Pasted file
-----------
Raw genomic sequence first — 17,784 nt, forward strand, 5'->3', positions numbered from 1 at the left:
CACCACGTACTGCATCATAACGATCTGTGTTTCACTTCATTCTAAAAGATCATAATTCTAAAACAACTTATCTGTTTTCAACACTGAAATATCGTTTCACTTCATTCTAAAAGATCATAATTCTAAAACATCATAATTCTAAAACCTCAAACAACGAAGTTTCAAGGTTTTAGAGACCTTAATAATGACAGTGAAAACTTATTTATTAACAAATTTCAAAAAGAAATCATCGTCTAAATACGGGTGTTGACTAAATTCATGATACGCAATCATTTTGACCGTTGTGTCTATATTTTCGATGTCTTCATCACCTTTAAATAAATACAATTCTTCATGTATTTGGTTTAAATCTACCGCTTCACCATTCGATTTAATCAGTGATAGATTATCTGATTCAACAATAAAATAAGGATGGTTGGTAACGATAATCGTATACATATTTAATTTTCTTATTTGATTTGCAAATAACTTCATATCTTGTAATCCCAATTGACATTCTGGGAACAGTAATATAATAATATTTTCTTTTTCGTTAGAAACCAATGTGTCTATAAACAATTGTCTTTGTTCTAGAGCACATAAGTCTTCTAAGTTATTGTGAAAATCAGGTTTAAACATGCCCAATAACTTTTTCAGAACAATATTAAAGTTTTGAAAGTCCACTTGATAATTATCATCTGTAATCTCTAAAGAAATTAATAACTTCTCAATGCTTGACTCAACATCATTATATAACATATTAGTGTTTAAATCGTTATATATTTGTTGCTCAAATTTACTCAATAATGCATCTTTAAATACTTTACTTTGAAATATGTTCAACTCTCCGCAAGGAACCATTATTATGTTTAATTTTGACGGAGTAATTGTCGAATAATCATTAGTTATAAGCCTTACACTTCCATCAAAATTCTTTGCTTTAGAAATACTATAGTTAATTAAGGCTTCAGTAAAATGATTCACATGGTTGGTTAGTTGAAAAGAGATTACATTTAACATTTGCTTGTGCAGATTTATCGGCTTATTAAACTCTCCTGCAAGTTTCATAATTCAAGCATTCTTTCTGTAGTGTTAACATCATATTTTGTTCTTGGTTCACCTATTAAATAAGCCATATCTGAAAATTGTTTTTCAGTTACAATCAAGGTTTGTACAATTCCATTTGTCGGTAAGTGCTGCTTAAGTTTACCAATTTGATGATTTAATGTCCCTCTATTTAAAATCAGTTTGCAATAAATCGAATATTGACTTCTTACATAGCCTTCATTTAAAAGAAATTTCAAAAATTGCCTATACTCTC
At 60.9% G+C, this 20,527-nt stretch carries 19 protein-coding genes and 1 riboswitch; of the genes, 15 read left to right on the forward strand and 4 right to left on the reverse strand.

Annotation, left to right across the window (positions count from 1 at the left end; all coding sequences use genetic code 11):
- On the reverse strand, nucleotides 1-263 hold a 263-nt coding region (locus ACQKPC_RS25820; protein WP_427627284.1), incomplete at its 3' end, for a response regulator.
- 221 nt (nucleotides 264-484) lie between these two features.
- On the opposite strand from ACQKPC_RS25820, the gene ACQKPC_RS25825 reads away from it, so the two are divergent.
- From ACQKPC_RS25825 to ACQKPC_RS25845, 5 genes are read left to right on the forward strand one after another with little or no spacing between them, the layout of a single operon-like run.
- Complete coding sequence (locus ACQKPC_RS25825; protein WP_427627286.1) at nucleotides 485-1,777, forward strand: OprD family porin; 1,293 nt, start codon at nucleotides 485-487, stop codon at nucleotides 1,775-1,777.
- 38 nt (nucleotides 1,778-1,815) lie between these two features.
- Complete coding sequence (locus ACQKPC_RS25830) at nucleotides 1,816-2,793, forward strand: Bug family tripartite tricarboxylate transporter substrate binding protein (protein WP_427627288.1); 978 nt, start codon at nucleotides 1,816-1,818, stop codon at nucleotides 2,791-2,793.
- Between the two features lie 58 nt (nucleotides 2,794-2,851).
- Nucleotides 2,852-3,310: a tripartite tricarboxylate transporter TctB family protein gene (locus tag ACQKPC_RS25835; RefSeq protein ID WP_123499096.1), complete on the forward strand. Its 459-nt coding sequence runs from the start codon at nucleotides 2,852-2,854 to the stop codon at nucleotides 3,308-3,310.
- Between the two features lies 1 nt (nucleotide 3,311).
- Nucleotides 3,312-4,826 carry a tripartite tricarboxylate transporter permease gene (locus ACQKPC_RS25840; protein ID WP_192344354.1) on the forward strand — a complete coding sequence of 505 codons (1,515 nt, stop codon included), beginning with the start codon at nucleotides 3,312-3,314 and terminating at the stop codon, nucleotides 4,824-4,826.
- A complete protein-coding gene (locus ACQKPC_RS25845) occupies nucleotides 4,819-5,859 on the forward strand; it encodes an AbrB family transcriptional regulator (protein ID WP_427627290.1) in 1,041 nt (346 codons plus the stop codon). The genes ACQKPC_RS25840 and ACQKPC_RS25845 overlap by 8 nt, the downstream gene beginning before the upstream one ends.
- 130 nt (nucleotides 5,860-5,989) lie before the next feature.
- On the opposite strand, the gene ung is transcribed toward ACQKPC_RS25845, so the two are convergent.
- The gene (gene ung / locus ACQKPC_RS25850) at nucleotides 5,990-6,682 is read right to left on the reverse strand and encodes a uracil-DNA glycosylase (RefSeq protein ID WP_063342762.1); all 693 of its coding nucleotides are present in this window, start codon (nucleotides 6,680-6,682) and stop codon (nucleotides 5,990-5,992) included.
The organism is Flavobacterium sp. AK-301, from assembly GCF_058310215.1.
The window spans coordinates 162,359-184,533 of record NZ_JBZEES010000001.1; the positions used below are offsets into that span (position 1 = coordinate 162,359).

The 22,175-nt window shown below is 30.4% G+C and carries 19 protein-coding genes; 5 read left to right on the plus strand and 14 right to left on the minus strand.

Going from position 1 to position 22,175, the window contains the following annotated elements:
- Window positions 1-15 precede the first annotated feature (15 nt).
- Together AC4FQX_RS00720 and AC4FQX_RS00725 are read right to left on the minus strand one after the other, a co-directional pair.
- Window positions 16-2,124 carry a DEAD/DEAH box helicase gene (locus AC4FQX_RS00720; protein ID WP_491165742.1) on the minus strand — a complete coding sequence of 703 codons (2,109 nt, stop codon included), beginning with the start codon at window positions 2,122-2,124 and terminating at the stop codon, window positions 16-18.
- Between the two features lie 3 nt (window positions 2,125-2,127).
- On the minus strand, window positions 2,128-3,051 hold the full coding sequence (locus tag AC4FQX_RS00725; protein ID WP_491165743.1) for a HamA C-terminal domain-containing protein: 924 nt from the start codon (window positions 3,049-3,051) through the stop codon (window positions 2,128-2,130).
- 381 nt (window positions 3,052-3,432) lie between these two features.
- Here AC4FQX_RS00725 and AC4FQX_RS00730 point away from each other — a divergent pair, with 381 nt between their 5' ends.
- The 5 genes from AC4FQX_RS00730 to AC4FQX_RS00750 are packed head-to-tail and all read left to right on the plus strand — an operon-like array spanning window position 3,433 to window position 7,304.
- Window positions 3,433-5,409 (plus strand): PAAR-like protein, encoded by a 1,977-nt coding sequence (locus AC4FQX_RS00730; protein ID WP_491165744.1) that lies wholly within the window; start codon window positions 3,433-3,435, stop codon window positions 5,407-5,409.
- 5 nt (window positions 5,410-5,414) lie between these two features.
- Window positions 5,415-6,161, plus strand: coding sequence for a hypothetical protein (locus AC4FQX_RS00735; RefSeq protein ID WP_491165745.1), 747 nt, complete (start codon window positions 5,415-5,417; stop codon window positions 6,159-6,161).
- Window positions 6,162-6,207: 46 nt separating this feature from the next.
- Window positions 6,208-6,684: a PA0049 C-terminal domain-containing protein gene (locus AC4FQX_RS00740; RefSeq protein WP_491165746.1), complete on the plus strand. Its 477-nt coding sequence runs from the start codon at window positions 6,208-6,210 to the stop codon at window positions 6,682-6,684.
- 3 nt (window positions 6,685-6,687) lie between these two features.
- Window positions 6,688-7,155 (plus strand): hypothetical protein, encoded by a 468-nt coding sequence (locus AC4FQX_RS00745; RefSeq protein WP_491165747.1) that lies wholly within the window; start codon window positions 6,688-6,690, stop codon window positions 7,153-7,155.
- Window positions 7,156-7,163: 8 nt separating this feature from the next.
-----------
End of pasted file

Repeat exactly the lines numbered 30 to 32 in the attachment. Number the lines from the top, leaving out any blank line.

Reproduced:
- Here AC4FQX_RS00725 and AC4FQX_RS00730 point away from each other — a divergent pair, with 381 nt between their 5' ends.
- The 5 genes from AC4FQX_RS00730 to AC4FQX_RS00750 are packed head-to-tail and all read left to right on the plus strand — an operon-like array spanning window position 3,433 to window position 7,304.
- Window positions 3,433-5,409 (plus strand): PAAR-like protein, encoded by a 1,977-nt coding sequence (locus AC4FQX_RS00730; protein ID WP_491165744.1) that lies wholly within the window; start codon window positions 3,433-3,435, stop codon window positions 5,407-5,409.